@PrimalBites Talks About Her "Pivotal Post"
What was that one post that changed everything? The post that marked a new chapter in your story, and taught you something about yourself and your work? Perhaps the post that garnered more attention than ever before, or went viral, or got picked up by a huge publication, or just simply changed the way you approached content creation? We’re asking creators to share stories about their most pivotal posts to date. First up, from our very own Sarah Al-Khayyal of @Primalbites.
Have you ever posted something on social media that made you feel extremely vulnerable? Something that you had a hard time vocalizing for a very long time, but finally decided to air it out just so it wouldn’t be weighing you down anymore, so it didn’t have to be a secret you kept with yourself anymore?
When you have a large following on one or more social channels, the thought of sharing some intimate part of you with your followers seems like a horrible, daunting, and potentially traumatizing idea. But what if making yourself vulnerable is just what you need to build a more loyal and engaged audience?
There’s no use beating around the bush: social media is saturated. We’re swamped with content. There’s a lot of distasteful content but there’s also a lot of incredible content, and it’s becoming harder to stand out and foster an engaged following. A lot of people in the influencer space are doing the exact same thing, and in a lot of cases personal brands lack depth. Generally, influencers post aesthetic and curated images of their lives, raving about the fun things they did this weekend or the new product that they like. It’s less common to see someone be real and talk about that hard stuff. The down days, the failures, the struggles that they’re currently facing, the struggles that they’ve faced in the past, their personal flaws, etc. Whatever it is, no one wants to talk about it.
And maybe you don’t want to either, but it can be one of the most rewarding things you could possibly do. Something as simple as posting a photo of your stretch marks can make waves, or in my case, opening up about my past eating disorder.
“How to Break Free From a Binge Eating Disorder” was my most pivotal post; it changed the way I thought about content creation and gave me the courage to be more real with my audience. Up until that point, I was just like any other health food blogger sharing recipes and silly anecdotes from my everyday life. My audience connected with me solely based on our shared love for food and health, because I didn’t give them anything else to connect with. As soon as I stepped out of my comfort zone and revealed another layer of depth to my existence, it was a reminder to everyone that there was a real human behind all of the food photographs.
This may not be the case for everyone who opens up about the more intimate details of their lives, but here are four (awesome) things that I experienced when I leveled up from authenticity and transparency, and ventured into the realm of vulnerability.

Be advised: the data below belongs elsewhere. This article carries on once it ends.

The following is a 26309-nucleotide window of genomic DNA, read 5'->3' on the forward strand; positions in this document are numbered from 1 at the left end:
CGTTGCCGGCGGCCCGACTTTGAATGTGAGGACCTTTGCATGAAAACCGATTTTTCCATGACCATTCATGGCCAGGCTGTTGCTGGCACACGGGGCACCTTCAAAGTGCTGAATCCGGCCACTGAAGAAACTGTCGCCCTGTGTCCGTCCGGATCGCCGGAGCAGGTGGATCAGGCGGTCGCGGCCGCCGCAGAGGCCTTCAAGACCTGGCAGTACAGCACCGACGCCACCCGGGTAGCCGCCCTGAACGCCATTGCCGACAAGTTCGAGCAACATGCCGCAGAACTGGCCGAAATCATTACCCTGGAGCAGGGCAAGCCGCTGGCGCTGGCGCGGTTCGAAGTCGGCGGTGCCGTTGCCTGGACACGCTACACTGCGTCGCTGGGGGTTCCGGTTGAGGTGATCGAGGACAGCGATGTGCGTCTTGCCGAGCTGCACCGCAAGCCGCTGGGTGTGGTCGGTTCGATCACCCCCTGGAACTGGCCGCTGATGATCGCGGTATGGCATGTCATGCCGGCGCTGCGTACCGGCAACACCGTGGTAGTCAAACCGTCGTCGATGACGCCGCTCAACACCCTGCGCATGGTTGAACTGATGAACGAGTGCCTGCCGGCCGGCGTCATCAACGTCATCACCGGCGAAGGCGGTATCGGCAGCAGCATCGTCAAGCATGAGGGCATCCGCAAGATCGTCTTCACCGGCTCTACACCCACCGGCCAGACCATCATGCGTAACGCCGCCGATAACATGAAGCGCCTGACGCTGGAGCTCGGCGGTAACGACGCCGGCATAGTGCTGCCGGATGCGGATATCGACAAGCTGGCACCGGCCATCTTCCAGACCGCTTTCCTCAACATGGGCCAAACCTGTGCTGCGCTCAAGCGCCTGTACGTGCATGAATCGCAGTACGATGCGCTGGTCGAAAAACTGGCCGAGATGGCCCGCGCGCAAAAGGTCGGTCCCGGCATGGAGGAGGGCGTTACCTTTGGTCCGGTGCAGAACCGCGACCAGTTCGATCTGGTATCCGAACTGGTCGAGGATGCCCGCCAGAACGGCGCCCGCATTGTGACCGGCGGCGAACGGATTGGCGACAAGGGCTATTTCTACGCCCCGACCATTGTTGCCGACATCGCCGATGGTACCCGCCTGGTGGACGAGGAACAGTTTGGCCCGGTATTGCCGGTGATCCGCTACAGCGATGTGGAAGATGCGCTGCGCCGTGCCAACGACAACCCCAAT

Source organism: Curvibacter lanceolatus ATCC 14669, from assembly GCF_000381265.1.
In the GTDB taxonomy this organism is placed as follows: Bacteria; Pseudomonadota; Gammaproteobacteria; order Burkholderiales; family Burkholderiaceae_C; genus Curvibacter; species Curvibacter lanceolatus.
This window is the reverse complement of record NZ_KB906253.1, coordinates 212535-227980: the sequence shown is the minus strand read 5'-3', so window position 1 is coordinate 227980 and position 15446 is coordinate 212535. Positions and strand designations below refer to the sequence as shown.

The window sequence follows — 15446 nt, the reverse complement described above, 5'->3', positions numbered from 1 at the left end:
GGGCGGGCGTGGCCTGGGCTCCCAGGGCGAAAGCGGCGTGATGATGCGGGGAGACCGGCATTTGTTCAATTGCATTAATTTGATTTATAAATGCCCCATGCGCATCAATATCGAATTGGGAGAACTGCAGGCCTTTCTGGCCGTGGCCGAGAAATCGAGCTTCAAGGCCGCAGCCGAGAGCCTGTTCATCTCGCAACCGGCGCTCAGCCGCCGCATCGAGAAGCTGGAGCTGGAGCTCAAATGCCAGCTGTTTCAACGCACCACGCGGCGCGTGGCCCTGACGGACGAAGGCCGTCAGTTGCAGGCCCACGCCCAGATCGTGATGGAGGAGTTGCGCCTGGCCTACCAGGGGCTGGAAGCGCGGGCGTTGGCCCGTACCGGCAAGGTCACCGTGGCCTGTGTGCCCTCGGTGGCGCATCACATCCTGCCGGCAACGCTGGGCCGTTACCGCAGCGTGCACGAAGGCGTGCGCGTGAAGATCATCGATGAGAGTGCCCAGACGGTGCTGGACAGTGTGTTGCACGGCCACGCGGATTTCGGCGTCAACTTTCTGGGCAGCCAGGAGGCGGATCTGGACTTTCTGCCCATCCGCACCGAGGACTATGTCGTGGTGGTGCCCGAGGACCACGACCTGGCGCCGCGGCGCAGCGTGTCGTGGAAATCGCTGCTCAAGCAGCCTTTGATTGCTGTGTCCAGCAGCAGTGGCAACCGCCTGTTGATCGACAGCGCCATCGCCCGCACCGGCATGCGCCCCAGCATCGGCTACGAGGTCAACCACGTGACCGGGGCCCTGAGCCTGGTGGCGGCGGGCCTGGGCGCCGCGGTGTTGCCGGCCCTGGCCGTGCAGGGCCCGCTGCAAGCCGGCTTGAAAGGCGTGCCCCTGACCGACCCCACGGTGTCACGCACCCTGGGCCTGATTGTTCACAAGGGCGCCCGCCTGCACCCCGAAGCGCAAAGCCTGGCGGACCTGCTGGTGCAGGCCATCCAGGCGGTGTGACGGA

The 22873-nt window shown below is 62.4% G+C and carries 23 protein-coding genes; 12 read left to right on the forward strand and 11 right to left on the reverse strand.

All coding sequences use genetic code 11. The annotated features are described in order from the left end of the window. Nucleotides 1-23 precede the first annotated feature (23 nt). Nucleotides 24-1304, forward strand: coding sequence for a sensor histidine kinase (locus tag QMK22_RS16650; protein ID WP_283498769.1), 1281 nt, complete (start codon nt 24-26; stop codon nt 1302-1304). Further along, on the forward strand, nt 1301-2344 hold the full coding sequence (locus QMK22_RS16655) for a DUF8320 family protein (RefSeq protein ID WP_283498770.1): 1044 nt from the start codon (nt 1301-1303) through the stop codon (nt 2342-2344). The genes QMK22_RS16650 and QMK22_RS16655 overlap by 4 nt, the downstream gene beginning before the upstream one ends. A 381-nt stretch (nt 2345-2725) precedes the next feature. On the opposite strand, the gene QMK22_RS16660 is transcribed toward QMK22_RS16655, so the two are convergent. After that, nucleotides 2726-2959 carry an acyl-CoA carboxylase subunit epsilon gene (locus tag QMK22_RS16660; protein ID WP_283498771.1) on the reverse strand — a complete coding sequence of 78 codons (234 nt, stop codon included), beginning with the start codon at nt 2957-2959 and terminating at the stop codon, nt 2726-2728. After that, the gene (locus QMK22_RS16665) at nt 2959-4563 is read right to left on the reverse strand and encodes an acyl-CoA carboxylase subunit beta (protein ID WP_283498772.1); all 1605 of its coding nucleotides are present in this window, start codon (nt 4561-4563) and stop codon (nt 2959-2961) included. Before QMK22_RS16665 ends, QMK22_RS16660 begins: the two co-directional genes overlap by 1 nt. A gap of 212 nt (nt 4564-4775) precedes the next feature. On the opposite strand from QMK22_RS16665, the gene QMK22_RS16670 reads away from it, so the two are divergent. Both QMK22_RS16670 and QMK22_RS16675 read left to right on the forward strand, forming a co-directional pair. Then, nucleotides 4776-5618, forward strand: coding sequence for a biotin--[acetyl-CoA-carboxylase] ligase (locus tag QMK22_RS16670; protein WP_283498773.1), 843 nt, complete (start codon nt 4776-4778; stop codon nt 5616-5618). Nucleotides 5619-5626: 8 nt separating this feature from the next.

1. Engagement went through the roof.
This post is still my all-time most successful Facebook post, with 5x my average reach (totally organic) and over 10x my average post click rate. That’s nuts. The numbers speak for themselves.
2. Pre-existing friendships were strengthened.
A lot of friends and acquaintances reached out to me directly via text or Facebook chat to tell me that my story resonated with them. So not only did this pivotal post add depth to my connection with my followers, but it also strengthened relationships with people I knew personally.
3. I diversified my audience and content.
Before this, I had siloed myself as a content creator. I was posting photos of my meals on Instagram and original recipes on my blog with brief surface-level musings about my life. I realized that I had a much larger story to tell that a broader audience could connect with--not just the mega-foodies and health-freaks, but also anyone who had experienced was experiencing disordered eating habits, clinical eating disorders, body dysmorphia, or other body image struggles. Moving forward this also gave me the confidence to start blogging about my other experiences and interests.
4. Inbound leads were generated.
Other than my Kind Bar 2.0 recipe that went semi-Pinterest-viral, this post generated more inbound leads for features and collaborations than any of my other content ever had. Brands and other content creators recognized the cojones it took to share something that personal with thousands of internet-strangers, and as a result decided that they wanted to work with me.
It should be pretty obvious by now that there are numerous personal and professional rewards to be reaped from being real on social media. You have a platform on which you’re granted the privilege of telling your story--how you choose to use this privilege says a lot about you. Going beyond the surface level can be scary, but it can also be oh so worth it.
Creative Community Developer at Snapfluence.
I'm the Oxford comma's biggest fan.